As tournament approaches, a look at similarities between golf, life

Professional golf is the only sport where, if you win 20 percent of the time, you're the best.


-- Jack Nicklaus

I was chatting with an old friend from the great (chilly) Midwest and naturally the conversation got around to this week's local sporting event.

"So how's your golf game?" he asked a bit too eagerly. "You're probably in mid-summer form."

I deflected the question by repeating a respectable score number, although I did not reveal the limited number of holes it took to achieve it.

"What's your handicap?" he asked.

"Lack of talent," I answered quickly and we chuckled together.

But the exchange reminded me once again that this is what they think of us here in the home of the Masters Tournament.

We're all a bunch of golf fanatics who spend our free time practicing chip shots in the back yard.

I guess it's like asking people in Indianapolis about their race-car driving.

To draw the conversation to a close, I reached into my retort bag and took out a cliche wedge.

"Well, you know what they say," I said, "golf is like life."

He didn't respond because most people don't think of golf as anything at all like life.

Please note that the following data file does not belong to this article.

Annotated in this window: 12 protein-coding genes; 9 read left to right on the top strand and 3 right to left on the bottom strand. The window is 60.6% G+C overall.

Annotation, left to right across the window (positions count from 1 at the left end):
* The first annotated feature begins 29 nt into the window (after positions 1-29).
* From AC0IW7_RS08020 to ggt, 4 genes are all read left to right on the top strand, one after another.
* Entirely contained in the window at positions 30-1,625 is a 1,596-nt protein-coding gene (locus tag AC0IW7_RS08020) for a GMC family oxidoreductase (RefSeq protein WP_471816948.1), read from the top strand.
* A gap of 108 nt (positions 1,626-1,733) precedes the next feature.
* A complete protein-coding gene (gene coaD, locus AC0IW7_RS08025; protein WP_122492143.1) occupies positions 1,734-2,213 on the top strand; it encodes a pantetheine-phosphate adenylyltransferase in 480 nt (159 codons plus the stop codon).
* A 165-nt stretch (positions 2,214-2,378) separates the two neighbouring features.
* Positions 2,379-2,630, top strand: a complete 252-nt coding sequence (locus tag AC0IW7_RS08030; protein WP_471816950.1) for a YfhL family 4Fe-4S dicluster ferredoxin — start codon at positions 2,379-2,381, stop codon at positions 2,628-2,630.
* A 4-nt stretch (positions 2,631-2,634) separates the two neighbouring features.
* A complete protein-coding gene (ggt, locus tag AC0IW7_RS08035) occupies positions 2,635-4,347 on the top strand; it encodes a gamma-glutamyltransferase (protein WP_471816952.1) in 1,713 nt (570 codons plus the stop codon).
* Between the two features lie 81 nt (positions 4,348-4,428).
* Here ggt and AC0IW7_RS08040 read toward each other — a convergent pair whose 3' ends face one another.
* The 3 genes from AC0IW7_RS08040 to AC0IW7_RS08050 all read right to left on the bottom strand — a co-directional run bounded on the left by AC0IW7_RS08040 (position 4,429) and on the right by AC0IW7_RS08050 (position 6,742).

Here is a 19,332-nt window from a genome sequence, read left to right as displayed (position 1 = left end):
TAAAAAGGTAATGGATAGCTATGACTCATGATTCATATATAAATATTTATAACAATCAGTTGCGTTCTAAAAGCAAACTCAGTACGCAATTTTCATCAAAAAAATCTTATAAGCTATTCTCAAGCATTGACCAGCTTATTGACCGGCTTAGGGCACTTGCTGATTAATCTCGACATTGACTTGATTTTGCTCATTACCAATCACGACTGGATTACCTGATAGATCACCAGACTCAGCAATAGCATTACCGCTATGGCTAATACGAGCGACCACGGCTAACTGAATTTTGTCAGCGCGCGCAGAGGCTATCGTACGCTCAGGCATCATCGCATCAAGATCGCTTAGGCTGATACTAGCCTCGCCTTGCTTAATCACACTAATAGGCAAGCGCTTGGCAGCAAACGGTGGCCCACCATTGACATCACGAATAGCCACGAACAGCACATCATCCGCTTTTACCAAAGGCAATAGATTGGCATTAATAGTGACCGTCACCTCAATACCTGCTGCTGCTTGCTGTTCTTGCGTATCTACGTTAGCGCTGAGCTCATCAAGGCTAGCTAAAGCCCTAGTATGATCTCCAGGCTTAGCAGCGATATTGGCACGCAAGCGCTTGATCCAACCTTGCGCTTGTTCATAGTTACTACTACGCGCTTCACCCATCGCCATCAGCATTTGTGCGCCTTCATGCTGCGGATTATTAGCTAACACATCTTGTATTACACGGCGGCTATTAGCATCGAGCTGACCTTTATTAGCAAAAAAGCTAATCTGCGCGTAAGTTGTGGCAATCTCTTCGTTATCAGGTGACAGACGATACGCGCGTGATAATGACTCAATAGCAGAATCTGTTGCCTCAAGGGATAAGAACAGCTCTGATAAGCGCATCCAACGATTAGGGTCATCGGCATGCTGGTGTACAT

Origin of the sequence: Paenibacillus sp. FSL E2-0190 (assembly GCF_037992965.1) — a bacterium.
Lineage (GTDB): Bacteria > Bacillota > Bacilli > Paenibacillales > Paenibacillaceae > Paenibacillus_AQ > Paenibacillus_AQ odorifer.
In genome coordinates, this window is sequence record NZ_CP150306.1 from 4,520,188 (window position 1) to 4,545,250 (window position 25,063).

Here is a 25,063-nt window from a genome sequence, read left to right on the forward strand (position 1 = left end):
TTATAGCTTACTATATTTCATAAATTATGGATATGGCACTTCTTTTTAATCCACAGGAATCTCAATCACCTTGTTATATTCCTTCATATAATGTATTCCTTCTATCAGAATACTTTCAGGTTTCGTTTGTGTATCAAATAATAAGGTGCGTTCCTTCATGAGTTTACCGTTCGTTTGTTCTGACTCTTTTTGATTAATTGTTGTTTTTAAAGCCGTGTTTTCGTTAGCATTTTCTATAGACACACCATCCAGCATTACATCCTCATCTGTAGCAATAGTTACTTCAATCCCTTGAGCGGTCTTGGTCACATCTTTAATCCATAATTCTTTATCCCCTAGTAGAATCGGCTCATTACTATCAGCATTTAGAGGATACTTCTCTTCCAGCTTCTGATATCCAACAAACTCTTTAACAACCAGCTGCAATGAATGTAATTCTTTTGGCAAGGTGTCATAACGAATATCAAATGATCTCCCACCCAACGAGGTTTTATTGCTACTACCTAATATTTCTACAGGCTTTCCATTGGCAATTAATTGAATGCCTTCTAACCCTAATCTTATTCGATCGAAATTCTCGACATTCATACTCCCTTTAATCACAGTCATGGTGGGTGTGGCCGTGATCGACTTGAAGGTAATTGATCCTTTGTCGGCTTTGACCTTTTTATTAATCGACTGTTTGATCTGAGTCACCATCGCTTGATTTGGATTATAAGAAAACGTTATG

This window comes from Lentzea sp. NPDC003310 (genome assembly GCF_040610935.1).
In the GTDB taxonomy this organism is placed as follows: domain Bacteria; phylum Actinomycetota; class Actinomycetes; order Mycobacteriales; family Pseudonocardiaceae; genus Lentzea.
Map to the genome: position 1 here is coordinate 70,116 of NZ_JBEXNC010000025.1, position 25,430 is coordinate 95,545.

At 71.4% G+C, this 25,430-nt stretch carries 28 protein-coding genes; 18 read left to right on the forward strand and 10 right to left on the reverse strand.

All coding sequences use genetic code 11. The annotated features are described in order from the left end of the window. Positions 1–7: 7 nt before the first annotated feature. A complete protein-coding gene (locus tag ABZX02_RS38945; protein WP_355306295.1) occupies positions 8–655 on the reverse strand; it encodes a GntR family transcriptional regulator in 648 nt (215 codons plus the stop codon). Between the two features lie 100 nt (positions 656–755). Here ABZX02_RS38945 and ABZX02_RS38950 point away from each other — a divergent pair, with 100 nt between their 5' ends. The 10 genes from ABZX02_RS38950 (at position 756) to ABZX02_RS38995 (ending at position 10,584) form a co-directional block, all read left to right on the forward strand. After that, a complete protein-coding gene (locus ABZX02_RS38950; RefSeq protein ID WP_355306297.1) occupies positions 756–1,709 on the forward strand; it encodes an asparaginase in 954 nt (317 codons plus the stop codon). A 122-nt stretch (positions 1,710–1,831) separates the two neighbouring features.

That's because golf is unnatural.

Look at the grip.

Look at the swing.

And what's up with the white belts?

Golf is the only sport I can think of where the lower your score, the better you did. And if you don't think that is unnatural, try it with your checking account some time.

Speaking of banks, golf is practically the only sport that old, rich guys seem to enjoy. Probably because money is involved in almost every facet of the game. Consider that on most greens, players will use a coin of real money to mark a ball's location. No other sport so directly involves the handiwork of the U.S. Treasury Department.

Golf also has an odd vocabulary.

Why call it a birdie ?

(Although if you have a birdie, then an eagle makes sense.)

What's a niblick ?

A mashie ?

And why call it a putt ?

The closest I can get is the Latin putare , which means "to think" -- explaining the activity on most greens that fails so utterly.

Golf is not mentioned in the Bible or by Shakespeare, although both seem to mention most every other aspect of the human condition.

Not only has golf been shunned by the Olympics, it's one of the few major sports not played at night, under the lights, indoors or on artificial turf.

Its scores are relatively stable, although adjustments have been made to handle advances in the equipment.

Golf, it has also been noted, is the favorite sport of insurance salesmen and Methodist preachers.

I don't think anyone has ever figured out why.

Well let me hazard a guess.

I say it's because golf actually is like life in that it often doesn't make sense.

Its rewards are limited; its punishments severe. It will break your heart and your wallet.

But still, despite it all, most of us (around here) keep at it.

We know that like life, golf will whip you before you whip it.

That's probably why it's also F-L-O-G spelled backward.



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